Roberta Feins


Dry Lightning

Bear Island, North Carolina

This small sand hill, clenched
against a resentful shore, once belonged
to the Negro Teachers’ Association.
No cars, or buildings. We carry

our gear up over the dune,
then argue over where to pitch tent,
whether to waste driftwood for bonfire,
how mosquitoes survived before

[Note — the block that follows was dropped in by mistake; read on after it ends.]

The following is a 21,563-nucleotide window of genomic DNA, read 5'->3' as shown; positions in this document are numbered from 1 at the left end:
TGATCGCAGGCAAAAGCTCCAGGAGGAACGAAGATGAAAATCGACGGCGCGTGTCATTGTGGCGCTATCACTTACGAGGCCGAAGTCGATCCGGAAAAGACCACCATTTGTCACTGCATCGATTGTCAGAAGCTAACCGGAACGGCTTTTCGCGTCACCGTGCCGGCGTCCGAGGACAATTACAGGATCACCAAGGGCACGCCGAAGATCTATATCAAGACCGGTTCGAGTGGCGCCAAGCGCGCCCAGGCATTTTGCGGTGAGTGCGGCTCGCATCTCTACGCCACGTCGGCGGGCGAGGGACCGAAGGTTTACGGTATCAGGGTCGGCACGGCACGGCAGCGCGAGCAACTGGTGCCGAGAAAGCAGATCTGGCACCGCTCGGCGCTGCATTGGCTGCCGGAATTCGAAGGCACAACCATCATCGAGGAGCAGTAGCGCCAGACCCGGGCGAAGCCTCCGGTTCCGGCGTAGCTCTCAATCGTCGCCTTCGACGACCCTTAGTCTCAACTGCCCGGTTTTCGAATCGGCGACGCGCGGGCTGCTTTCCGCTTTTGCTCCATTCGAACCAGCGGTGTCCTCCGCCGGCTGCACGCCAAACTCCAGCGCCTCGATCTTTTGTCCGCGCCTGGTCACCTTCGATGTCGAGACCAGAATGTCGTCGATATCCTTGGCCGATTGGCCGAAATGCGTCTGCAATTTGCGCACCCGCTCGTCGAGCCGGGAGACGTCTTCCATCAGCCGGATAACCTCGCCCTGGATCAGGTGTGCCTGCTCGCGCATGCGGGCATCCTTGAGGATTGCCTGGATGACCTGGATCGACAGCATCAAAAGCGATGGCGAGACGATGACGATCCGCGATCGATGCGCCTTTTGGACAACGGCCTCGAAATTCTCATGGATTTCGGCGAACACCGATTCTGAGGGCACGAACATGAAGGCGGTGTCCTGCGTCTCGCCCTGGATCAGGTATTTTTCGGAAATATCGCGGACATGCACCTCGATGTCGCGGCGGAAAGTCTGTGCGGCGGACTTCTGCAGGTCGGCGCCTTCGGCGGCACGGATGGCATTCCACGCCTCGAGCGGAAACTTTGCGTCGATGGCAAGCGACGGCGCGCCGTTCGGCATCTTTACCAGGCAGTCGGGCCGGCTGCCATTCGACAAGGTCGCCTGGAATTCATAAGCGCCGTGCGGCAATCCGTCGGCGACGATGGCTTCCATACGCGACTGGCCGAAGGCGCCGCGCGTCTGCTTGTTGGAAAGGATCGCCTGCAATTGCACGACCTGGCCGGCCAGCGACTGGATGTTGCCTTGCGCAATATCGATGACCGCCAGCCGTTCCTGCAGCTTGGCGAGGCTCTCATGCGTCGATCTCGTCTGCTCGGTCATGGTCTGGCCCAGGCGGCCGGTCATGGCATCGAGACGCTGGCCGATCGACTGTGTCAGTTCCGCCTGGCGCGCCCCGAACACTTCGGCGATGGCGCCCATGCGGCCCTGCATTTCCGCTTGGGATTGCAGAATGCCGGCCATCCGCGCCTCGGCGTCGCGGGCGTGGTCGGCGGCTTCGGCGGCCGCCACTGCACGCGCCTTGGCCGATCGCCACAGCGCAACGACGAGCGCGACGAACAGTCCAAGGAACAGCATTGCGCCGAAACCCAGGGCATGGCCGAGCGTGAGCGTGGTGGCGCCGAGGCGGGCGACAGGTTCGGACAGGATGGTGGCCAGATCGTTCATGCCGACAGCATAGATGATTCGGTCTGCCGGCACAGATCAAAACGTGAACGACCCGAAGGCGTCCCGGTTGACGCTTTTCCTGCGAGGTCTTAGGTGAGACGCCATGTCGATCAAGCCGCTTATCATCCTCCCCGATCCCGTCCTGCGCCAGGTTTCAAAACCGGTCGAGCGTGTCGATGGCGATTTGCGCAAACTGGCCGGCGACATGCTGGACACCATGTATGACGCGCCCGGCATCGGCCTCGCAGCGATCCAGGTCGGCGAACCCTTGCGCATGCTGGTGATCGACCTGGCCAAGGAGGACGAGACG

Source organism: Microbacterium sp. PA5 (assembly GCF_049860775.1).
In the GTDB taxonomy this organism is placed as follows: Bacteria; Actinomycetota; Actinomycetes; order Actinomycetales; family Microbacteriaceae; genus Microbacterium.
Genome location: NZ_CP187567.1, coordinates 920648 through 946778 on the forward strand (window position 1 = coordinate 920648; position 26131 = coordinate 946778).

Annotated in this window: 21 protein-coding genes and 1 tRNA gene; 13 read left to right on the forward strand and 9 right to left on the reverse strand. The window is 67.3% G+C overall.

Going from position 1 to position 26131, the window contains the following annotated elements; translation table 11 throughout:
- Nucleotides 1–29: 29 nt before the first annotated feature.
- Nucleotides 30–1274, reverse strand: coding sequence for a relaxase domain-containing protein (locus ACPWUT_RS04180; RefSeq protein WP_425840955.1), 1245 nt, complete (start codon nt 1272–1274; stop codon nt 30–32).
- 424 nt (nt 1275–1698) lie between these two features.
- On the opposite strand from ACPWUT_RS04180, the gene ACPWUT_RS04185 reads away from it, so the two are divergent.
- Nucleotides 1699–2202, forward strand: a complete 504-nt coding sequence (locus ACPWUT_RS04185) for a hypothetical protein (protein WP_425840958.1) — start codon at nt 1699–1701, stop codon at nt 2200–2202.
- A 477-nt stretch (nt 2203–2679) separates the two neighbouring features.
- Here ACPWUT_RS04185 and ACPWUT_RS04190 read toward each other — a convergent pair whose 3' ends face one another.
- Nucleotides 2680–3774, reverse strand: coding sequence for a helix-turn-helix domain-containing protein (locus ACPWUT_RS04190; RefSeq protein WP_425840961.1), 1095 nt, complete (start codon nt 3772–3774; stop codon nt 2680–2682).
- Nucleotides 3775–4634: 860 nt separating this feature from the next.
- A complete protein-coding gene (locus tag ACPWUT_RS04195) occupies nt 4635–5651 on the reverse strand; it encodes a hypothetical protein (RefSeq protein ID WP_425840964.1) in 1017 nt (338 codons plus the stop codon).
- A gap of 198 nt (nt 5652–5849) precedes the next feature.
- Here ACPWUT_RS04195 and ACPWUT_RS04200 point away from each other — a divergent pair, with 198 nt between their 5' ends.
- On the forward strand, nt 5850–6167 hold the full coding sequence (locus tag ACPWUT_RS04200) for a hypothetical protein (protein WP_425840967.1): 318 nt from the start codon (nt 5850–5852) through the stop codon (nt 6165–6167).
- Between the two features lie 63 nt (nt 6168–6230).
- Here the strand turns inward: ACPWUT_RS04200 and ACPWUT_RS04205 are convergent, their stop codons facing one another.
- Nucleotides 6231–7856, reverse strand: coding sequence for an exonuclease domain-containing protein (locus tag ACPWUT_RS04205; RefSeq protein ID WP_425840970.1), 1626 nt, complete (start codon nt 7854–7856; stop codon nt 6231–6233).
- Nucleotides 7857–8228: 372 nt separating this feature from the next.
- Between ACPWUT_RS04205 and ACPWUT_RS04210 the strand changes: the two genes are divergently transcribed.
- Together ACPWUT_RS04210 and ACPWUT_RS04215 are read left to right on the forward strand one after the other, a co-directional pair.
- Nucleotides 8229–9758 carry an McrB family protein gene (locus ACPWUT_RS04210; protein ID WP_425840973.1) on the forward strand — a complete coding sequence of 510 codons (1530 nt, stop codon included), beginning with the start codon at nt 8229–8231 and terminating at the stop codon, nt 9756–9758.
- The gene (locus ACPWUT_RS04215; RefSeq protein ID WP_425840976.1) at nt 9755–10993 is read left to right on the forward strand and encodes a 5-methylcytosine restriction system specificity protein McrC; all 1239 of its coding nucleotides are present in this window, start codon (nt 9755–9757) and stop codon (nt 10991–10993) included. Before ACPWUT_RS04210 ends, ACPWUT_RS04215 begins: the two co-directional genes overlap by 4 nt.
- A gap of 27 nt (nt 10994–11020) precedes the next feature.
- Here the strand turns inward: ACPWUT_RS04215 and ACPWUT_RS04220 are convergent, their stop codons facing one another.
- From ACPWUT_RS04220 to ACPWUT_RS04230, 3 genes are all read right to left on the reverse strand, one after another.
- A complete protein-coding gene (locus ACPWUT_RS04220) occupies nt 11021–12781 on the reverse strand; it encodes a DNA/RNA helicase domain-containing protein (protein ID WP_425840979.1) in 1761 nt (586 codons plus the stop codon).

there were people, who gets to come,
who first. Sex in sand, in broken
waves is not romantic after all.
Heat lightning flickers

the dark uneven edge of sky
Thousands of grooved tracks litter
the morning beach where Lettered Olives
crawl, laying eggs. More

scribbled shells than two of us can carry.
We ride the flat-bottom ferry back
up the Intercoastal Waterway past banks
of dredge spoil where Great Blue Herons nest.





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